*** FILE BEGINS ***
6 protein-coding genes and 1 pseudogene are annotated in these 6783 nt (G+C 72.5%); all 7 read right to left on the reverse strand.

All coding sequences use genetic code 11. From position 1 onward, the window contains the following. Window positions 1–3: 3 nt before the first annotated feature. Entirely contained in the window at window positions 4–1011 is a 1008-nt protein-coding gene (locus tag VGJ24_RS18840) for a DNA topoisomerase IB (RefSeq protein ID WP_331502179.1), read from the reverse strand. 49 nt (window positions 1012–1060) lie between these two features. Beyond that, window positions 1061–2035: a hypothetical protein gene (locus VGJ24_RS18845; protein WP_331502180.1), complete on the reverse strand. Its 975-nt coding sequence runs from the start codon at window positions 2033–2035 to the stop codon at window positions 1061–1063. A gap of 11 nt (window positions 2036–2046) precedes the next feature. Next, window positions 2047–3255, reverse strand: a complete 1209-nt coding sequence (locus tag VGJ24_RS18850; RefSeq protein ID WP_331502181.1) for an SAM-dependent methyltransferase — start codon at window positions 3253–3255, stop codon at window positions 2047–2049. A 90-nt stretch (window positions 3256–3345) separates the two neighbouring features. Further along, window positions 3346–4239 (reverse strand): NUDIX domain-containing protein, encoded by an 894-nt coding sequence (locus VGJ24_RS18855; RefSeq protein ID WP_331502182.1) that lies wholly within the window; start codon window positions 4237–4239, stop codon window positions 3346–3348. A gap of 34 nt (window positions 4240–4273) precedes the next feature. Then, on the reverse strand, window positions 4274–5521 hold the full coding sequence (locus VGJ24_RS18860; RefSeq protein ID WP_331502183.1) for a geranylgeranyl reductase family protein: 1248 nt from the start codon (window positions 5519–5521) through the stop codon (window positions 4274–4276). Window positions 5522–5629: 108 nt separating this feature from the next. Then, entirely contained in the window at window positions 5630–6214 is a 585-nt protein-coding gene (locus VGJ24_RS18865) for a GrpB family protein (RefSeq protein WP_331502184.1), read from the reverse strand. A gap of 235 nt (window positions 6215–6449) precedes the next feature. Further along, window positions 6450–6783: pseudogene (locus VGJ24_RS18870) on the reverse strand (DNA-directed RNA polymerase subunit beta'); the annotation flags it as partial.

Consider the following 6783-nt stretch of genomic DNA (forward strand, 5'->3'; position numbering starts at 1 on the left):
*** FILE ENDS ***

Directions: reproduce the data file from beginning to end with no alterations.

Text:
6 protein-coding genes and 1 pseudogene are annotated in these 6783 nt (G+C 72.5%); all 7 read right to left on the reverse strand.

All coding sequences use genetic code 11. From position 1 onward, the window contains the following. Window positions 1–3: 3 nt before the first annotated feature. Entirely contained in the window at window positions 4–1011 is a 1008-nt protein-coding gene (locus tag VGJ24_RS18840) for a DNA topoisomerase IB (RefSeq protein ID WP_331502179.1), read from the reverse strand. 49 nt (window positions 1012–1060) lie between these two features. Beyond that, window positions 1061–2035: a hypothetical protein gene (locus VGJ24_RS18845; protein WP_331502180.1), complete on the reverse strand. Its 975-nt coding sequence runs from the start codon at window positions 2033–2035 to the stop codon at window positions 1061–1063. A gap of 11 nt (window positions 2036–2046) precedes the next feature. Next, window positions 2047–3255, reverse strand: a complete 1209-nt coding sequence (locus tag VGJ24_RS18850; RefSeq protein ID WP_331502181.1) for an SAM-dependent methyltransferase — start codon at window positions 3253–3255, stop codon at window positions 2047–2049. A 90-nt stretch (window positions 3256–3345) separates the two neighbouring features. Further along, window positions 3346–4239 (reverse strand): NUDIX domain-containing protein, encoded by an 894-nt coding sequence (locus VGJ24_RS18855; RefSeq protein ID WP_331502182.1) that lies wholly within the window; start codon window positions 4237–4239, stop codon window positions 3346–3348. A gap of 34 nt (window positions 4240–4273) precedes the next feature. Then, on the reverse strand, window positions 4274–5521 hold the full coding sequence (locus VGJ24_RS18860; RefSeq protein ID WP_331502183.1) for a geranylgeranyl reductase family protein: 1248 nt from the start codon (window positions 5519–5521) through the stop codon (window positions 4274–4276). Window positions 5522–5629: 108 nt separating this feature from the next. Then, entirely contained in the window at window positions 5630–6214 is a 585-nt protein-coding gene (locus VGJ24_RS18865) for a GrpB family protein (RefSeq protein WP_331502184.1), read from the reverse strand. A gap of 235 nt (window positions 6215–6449) precedes the next feature. Further along, window positions 6450–6783: pseudogene (locus VGJ24_RS18870) on the reverse strand (DNA-directed RNA polymerase subunit beta'); the annotation flags it as partial.

Consider the following 6783-nt stretch of genomic DNA (forward strand, 5'->3'; position numbering starts at 1 on the left):